Why states still fear goods and services tax

The Constitution (122nd Amendment) Bill, 2014, commonly referred to as the GST Bill, and now known as the Constitution (100th Amendment) Bill, 2015, cleared its first hurdle in the Lok Sabha with ease. The Bill is now due to be discussed and taken up for voting in the Rajya Sabha on Monday. Many regional parties have extended support to the landmark bill, yet it does not mean that all apprehensions of states have been addressed by the Union government. Two major concerns continue to rankle states as was apparent from the debate in Lok Sabha: loss of revenue and loss of fiscal autonomy.

Foremost among continuing worry is loss of revenues, despite assurances that all losses will be compensated. It is the manufacturing states that are more worried than the others. This is because value added tax, or VAT, the current taxation regime in states, is an origin-based tax while the good and services tax (GST) is a destination-based tax. In the origin-based tax system, tax is collected where the supplier of good is located while in the destination based system, tax in collected where the consumer of a product is located. Tamil Nadu, Maharashtra and Gujarat are among the more industrialised states and they fear big losses of revenues on movement of goods made in their states.

The Constitution amendment assures them compensation for losses suffered in the first five years, but some states want to be compensated for ten years. States have been assured 100 per cent compensation for losses suffered in the first three years and 75 per cent in the fourth year and 50 per cent in the fifth year. However, the finance ministry expects that all states will not need compensation for five years. Consuming states in particular may see their revenues increase with the implementation of GST.

To address the fears of revenue loss of manufacturing states, the union government has said additional tax of up to one per cent would be collected on inter-state trade of goods for two years or longer period if the centre-state body, the GST Council, so decides and be transferred to the states. This is in lieu of the central sales tax (CST) that stands abolished when GST is implement. Tamil Nadu, for instance, estimates its losses from scrapping CST will be Rs 3,500 crore annually. Currently, inter-state sales of goods attract two per cent CST.

Many states fear, and that’s a fear shared by businesses too, that this one per cent tax will have cascading effect on transactions, even though the union finance minister has assured them that it will not. They worry this tax will be levied every time a good travels from one state to another and therefore it will work out to more than one per cent. For instance, if a good travels through three states from the point of manufacturing to the point of consumption, going from one warehouse to another, each of the three states would levy the one per cent tax taking it to three per cent, and thus increase the cost in the supply chain.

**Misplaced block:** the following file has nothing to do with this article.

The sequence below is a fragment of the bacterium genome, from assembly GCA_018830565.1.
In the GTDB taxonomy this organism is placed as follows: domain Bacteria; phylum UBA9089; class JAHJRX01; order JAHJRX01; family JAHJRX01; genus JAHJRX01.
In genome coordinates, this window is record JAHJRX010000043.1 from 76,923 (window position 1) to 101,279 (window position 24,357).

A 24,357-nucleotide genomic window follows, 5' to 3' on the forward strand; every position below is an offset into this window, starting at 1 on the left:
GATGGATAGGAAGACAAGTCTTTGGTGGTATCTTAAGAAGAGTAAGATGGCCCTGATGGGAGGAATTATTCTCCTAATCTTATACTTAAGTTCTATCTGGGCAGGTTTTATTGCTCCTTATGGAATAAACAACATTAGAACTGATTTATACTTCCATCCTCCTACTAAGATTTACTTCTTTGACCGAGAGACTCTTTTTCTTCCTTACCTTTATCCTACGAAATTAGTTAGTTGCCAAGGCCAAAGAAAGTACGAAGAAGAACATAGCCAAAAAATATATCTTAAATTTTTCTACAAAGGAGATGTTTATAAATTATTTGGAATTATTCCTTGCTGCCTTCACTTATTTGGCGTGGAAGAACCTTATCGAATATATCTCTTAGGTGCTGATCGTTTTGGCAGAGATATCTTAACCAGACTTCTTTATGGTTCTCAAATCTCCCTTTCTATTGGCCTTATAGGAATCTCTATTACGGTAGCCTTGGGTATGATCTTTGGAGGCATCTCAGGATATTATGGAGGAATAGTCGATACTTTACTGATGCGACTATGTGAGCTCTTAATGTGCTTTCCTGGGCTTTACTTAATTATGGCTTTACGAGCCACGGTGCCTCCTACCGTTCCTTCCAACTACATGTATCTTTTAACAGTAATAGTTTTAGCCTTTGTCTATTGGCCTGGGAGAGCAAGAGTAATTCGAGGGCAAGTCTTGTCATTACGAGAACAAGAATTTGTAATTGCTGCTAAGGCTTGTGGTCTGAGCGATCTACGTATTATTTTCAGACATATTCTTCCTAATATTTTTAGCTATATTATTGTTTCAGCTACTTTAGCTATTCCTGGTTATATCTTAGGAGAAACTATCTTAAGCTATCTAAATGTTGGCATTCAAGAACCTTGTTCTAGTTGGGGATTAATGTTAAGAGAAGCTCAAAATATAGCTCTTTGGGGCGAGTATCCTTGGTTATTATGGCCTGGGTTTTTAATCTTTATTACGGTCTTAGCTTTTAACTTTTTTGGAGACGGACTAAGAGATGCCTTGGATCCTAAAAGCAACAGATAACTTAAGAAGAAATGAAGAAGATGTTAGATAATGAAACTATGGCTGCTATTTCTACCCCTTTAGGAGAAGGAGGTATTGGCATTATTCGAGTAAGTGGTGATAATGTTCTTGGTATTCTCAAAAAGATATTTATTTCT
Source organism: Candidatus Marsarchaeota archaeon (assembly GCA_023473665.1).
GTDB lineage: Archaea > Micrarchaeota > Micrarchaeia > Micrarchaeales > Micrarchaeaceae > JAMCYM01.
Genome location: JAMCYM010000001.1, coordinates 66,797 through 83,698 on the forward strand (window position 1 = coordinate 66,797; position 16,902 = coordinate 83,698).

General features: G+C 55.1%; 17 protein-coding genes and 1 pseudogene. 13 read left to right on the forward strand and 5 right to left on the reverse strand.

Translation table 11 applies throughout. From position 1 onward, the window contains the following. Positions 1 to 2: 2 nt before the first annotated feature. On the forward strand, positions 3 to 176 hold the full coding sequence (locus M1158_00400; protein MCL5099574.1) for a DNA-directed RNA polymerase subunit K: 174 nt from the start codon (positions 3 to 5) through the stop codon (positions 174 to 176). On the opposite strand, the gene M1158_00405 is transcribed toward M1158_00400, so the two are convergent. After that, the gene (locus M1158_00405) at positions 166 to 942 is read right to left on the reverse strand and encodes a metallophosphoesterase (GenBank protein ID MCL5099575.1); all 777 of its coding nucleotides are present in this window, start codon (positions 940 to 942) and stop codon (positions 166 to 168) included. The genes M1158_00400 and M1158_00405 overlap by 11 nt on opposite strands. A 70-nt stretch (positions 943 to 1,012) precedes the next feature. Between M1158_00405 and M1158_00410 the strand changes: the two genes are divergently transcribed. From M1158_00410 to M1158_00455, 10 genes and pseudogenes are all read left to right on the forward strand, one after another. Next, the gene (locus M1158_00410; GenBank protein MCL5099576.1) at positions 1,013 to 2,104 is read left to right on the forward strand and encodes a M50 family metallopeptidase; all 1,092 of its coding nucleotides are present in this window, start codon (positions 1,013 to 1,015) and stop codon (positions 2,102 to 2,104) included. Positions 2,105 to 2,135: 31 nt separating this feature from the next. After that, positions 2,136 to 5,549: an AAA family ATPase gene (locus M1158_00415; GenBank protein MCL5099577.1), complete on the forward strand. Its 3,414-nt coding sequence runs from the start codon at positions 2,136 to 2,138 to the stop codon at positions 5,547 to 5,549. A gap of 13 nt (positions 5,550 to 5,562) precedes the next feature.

The Centre estimates that the states are being over-anxious about revenue losses that would arise from transition to GST from the current VAT system. Finance ministry expects that revenues generated by states from taxing services will more than make up for losses they suffer when octroi and entry tax, entertainment tax, luxury tax and other state level taxes are subsumed by GST. Maharashtra, which is set to lose Rs 14,000 crore that it collects as octroi, is expected to gain from taxing services, according to finance minister Arun Jaitley.

Some states are also keen to tax tobacco. Although tobacco is within GST, the Centre has retained powers to levy additional excise duty of tobacco and tobacco products. States too want similar power to levy additional tax on tobacco and tobacco products to generate more resources for themselves. It may be noted that Centre has agreed that GST on petroleum crude and products will be held in abeyance till such date that the GST Council decides. Until then, states are free to levy VAT on sale of petroleum crude and products. The other big concern among states is the loss of fiscal autonomy. States will not be allowed to introduce any new tax at will, change the rate of tax or give exemptions to any class of goods or service provider. They are also not allowed to unilaterally levy cess or surcharge or increase tax rate to raise resource in the event of a natural calamity. Any change to tax rates will have to be within a narrow band prescribed by the GST Council. They also have to give up all the state level taxes they currently levy when GST comes into force. Any changes to the tax rate will need to be agreed to with three-fourth majority at the GST Council. While states together have weightage of two-third in any decision and Centre will retain the balance one-third. This effectively means that states together will not be able to act on their own or take any decision, consent of the Centre will be necessary. This is akin to giving the Centre veto power.

The Centre will hopefully assuage the concerns in the subordinate legislations that are need to give effect to GST and when the tax rates at the Centre and state are decided. Once the Constitution amendment is cleared by Rajya Sabha and the state assemblies, Parliament needs to pass a Central GST Act and the states a State GST Act. Also, an integrated GST Act to cover inter-state movement of goods need to be passed.

Source: http://www.dailyo.in/politics/gst-lok-sabha-rajya-sabha-vat-cst-arun-jaitley-parliament-constitution/story/1/3614.html

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